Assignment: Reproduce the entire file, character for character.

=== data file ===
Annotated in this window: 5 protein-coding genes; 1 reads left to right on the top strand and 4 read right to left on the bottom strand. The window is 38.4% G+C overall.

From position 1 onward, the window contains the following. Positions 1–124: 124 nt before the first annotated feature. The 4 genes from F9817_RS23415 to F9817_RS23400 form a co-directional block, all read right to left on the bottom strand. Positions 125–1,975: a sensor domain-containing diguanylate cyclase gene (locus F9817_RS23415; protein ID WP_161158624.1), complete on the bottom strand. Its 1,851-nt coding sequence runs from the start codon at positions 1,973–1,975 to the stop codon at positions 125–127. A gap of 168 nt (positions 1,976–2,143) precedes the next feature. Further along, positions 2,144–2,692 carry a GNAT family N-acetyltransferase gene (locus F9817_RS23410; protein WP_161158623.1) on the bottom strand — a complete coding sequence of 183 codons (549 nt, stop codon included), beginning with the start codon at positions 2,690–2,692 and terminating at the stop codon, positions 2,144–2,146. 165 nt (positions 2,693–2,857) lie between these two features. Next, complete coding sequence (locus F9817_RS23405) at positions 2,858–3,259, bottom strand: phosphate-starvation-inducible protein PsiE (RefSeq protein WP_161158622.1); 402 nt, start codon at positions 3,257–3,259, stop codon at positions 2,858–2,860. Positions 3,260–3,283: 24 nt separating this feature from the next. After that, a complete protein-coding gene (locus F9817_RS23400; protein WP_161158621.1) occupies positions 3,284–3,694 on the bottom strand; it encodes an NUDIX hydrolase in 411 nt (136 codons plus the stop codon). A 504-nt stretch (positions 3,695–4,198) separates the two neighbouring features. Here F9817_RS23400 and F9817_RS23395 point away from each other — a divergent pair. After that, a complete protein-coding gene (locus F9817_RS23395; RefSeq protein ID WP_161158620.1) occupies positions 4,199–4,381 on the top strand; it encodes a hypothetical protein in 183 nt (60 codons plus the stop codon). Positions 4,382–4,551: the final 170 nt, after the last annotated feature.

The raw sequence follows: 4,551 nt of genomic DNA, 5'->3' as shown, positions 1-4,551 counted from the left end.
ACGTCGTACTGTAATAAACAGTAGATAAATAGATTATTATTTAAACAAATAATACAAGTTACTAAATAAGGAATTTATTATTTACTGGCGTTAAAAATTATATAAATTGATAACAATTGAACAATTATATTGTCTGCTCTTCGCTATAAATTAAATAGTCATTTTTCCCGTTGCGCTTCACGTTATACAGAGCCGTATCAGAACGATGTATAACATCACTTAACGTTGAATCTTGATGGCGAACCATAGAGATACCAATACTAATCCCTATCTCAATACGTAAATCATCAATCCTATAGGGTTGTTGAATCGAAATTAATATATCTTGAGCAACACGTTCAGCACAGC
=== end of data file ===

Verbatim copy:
Annotated in this window: 5 protein-coding genes; 1 reads left to right on the top strand and 4 read right to left on the bottom strand. The window is 38.4% G+C overall.

From position 1 onward, the window contains the following. Positions 1–124: 124 nt before the first annotated feature. The 4 genes from F9817_RS23415 to F9817_RS23400 form a co-directional block, all read right to left on the bottom strand. Positions 125–1,975: a sensor domain-containing diguanylate cyclase gene (locus F9817_RS23415; protein ID WP_161158624.1), complete on the bottom strand. Its 1,851-nt coding sequence runs from the start codon at positions 1,973–1,975 to the stop codon at positions 125–127. A gap of 168 nt (positions 1,976–2,143) precedes the next feature. Further along, positions 2,144–2,692 carry a GNAT family N-acetyltransferase gene (locus F9817_RS23410; protein WP_161158623.1) on the bottom strand — a complete coding sequence of 183 codons (549 nt, stop codon included), beginning with the start codon at positions 2,690–2,692 and terminating at the stop codon, positions 2,144–2,146. 165 nt (positions 2,693–2,857) lie between these two features. Next, complete coding sequence (locus F9817_RS23405) at positions 2,858–3,259, bottom strand: phosphate-starvation-inducible protein PsiE (RefSeq protein WP_161158622.1); 402 nt, start codon at positions 3,257–3,259, stop codon at positions 2,858–2,860. Positions 3,260–3,283: 24 nt separating this feature from the next. After that, a complete protein-coding gene (locus F9817_RS23400; protein WP_161158621.1) occupies positions 3,284–3,694 on the bottom strand; it encodes an NUDIX hydrolase in 411 nt (136 codons plus the stop codon). A 504-nt stretch (positions 3,695–4,198) separates the two neighbouring features. Here F9817_RS23400 and F9817_RS23395 point away from each other — a divergent pair. After that, a complete protein-coding gene (locus F9817_RS23395; RefSeq protein ID WP_161158620.1) occupies positions 4,199–4,381 on the top strand; it encodes a hypothetical protein in 183 nt (60 codons plus the stop codon). Positions 4,382–4,551: the final 170 nt, after the last annotated feature.

The raw sequence follows: 4,551 nt of genomic DNA, 5'->3' as shown, positions 1-4,551 counted from the left end.
ACGTCGTACTGTAATAAACAGTAGATAAATAGATTATTATTTAAACAAATAATACAAGTTACTAAATAAGGAATTTATTATTTACTGGCGTTAAAAATTATATAAATTGATAACAATTGAACAATTATATTGTCTGCTCTTCGCTATAAATTAAATAGTCATTTTTCCCGTTGCGCTTCACGTTATACAGAGCCGTATCAGAACGATGTATAACATCACTTAACGTTGAATCTTGATGGCGAACCATAGAGATACCAATACTAATCCCTATCTCAATACGTAAATCATCAATCCTATAGGGTTGTTGAATCGAAATTAATATATCTTGAGCAACACGTTCAGCACAGC